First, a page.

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R (Brookes) v. Secretary of State for Work and Pensions [2010] 1 W.L.R. 2448 (CA)

DATE: 29 Apr 2010

The leading case on the impact of the 'welfare principle' under s.2 of the Child Support Act 1991 and of Article 8 ECHR on the discretion of the Child Maintenance and Enforcement Commission to seize goods from the family home of a person owing arrears in child support maintenance and/or to seek his committal to prison.

Section 2 of the Child Support Act provides:
"Where, in any case which falls to be dealt with under this Act, the Commission is considering the exercise of any discretionary power conferred by this Act, it shall have regard to the welfare of any child likely to be affected by its decision."

When exercising its discretion instruct bailiffs to seize goods from the family home of a person owing arrears in child support maintenance and/or to seek his committal to prison, the practice of the Child Support Agency, and latterly the Child Maintenance and Enforcement Commission, was to recite in its decision document that "under section 2 of the Child Support Act 1991 I have given regard to the regard to the welfare of any child likely to be affected by my decision". The first issue in the present case was whether this was whether or not the use of this standard formula demonstrated compliance in substance with the duty under s.2 of the Child Support Act 1991 in circumstances where the Commission knew that there were dependant children who were living with the person against whom enforcement action was to be taken, and who were likely to be adversely affected by such action.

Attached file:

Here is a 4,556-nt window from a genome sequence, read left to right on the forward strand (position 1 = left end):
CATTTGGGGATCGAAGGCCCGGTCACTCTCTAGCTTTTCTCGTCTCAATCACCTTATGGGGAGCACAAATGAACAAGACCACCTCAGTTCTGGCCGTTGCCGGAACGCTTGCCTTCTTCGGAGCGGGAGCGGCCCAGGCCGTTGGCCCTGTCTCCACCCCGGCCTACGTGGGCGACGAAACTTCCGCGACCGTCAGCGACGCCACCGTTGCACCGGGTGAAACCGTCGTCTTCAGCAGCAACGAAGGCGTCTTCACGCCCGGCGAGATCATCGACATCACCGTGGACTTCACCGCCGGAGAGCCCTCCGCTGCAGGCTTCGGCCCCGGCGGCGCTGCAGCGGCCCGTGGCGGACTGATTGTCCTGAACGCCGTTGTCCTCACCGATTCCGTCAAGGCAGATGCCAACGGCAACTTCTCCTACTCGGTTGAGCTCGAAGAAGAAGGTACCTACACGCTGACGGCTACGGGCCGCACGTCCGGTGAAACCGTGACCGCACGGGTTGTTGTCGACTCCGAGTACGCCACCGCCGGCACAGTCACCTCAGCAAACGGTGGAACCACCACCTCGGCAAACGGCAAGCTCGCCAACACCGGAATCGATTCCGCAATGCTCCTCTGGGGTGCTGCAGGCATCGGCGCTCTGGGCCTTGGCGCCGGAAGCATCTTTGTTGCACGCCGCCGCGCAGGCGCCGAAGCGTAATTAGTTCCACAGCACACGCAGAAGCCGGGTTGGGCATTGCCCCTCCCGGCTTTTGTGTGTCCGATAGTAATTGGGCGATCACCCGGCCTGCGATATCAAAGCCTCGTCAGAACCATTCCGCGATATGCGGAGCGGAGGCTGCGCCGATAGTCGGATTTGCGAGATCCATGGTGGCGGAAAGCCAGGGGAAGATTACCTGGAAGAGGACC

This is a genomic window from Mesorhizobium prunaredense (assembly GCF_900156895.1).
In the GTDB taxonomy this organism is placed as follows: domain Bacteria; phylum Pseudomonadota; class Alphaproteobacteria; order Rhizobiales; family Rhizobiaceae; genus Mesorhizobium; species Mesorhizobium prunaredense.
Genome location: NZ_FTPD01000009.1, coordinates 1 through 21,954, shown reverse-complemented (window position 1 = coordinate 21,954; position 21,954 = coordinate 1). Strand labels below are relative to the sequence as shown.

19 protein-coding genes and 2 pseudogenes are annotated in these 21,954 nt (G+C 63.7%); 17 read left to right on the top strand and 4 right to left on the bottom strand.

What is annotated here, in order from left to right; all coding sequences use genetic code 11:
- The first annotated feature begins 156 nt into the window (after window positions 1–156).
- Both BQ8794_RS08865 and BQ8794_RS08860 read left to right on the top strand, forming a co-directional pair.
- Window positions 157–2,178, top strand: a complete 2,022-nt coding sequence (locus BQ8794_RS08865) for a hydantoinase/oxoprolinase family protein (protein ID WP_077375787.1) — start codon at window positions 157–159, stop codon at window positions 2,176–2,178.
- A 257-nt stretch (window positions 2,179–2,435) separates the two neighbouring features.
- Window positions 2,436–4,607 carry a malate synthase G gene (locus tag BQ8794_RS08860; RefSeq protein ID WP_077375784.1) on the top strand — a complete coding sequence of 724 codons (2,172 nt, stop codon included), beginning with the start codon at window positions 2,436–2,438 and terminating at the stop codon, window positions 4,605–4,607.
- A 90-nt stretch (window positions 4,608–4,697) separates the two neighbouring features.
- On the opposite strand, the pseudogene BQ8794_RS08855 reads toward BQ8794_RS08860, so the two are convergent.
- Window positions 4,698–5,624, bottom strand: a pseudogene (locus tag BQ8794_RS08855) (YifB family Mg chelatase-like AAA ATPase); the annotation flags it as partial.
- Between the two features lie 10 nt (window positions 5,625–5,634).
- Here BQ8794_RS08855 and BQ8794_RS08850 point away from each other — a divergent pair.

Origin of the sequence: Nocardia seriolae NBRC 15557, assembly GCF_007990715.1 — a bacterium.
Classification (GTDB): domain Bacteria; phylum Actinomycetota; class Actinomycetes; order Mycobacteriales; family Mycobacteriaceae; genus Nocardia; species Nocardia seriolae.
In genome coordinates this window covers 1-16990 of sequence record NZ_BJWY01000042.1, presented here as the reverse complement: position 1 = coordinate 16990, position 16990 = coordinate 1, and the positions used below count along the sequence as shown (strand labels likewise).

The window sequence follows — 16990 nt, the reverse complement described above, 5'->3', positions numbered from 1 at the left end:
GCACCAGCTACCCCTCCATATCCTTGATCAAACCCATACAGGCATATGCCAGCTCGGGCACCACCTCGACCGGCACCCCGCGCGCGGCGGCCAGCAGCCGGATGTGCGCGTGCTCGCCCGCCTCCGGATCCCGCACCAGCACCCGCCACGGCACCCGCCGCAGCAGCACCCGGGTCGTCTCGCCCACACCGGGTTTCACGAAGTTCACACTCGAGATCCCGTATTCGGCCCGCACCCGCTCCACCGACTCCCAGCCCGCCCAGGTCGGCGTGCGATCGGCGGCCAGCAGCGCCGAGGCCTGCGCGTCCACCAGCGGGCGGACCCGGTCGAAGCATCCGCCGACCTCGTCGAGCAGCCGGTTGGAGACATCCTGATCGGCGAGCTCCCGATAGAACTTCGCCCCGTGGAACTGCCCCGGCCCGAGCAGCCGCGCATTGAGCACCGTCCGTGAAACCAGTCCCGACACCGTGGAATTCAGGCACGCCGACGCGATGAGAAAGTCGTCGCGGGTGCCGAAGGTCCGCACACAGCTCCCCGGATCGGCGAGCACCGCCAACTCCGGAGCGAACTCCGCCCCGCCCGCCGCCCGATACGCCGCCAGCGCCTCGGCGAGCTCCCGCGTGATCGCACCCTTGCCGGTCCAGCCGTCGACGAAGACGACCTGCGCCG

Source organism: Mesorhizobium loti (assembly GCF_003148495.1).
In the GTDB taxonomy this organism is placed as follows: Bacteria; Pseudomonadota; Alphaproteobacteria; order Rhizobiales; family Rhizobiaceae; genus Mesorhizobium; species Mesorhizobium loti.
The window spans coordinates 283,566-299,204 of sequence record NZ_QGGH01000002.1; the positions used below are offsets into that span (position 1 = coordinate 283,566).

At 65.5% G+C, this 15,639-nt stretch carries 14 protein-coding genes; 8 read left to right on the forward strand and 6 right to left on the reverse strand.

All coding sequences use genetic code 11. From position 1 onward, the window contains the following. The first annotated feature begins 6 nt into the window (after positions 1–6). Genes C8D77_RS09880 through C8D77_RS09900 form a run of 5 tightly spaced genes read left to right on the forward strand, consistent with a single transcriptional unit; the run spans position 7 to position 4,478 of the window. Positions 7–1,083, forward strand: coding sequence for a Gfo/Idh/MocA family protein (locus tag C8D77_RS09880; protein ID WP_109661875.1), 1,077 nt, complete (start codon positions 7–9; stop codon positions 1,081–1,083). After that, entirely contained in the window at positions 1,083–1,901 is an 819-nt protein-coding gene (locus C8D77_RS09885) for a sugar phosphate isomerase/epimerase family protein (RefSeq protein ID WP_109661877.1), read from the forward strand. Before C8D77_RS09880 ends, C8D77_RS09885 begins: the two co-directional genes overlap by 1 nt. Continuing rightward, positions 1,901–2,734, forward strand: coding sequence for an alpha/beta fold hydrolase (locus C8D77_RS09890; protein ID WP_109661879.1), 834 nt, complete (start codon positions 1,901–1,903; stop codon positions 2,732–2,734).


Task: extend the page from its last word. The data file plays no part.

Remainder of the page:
The second issue was the approach to Article 8 ECHR in such cases and whether, in the circumstances of the present case, the Commission's decision to take these draconian enforcement steps against the Appellant amounted to a disproportionate interference with the right to respect for private and family life that his children and second wife enjoyed with him.

Giving the lead judgment, Hughes LJ held that the formula used by the CMEC was indeed sufficient to comply with s.2 of the 1991 Act, and that any interference with Article 8 ECHR was proportionate.

Charles Banner appeared for the Appellant as sole counsel in the Court of Appeal, instructed by David Burrows Solicitors and Advocates. Samantha Broadfoot appeared for the Secretary of State and the CMEC.